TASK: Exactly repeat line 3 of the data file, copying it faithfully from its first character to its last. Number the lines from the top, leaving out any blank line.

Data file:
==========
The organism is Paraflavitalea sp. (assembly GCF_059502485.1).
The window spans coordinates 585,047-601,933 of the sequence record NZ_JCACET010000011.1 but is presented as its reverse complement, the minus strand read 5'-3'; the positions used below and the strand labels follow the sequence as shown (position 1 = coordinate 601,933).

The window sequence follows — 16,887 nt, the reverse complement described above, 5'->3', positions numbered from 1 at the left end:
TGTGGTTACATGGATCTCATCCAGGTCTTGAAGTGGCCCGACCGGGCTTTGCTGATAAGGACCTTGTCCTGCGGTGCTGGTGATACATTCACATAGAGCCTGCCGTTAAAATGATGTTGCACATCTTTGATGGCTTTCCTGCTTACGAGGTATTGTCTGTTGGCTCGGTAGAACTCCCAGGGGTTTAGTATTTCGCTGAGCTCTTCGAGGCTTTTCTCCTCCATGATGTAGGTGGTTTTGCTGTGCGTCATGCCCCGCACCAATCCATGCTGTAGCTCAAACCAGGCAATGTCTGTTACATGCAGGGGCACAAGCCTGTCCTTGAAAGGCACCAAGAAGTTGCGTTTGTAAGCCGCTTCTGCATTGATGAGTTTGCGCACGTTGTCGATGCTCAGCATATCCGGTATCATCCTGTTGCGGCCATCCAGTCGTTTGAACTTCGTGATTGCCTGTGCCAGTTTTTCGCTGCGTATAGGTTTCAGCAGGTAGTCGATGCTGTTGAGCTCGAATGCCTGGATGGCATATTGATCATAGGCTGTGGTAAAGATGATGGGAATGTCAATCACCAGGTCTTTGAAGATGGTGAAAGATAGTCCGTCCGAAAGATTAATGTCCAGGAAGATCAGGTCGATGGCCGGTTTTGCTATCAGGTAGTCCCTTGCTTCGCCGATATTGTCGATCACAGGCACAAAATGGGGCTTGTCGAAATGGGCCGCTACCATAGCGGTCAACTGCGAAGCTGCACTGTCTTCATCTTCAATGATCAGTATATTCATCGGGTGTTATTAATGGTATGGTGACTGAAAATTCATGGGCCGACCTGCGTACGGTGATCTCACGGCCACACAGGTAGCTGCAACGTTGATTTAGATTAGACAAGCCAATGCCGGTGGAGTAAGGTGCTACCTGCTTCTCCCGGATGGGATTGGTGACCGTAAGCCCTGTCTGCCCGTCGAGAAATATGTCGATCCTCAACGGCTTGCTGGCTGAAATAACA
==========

The window sequence follows — 16,887 nt, the reverse complement described above, 5'->3', positions numbered from 1 at the left end: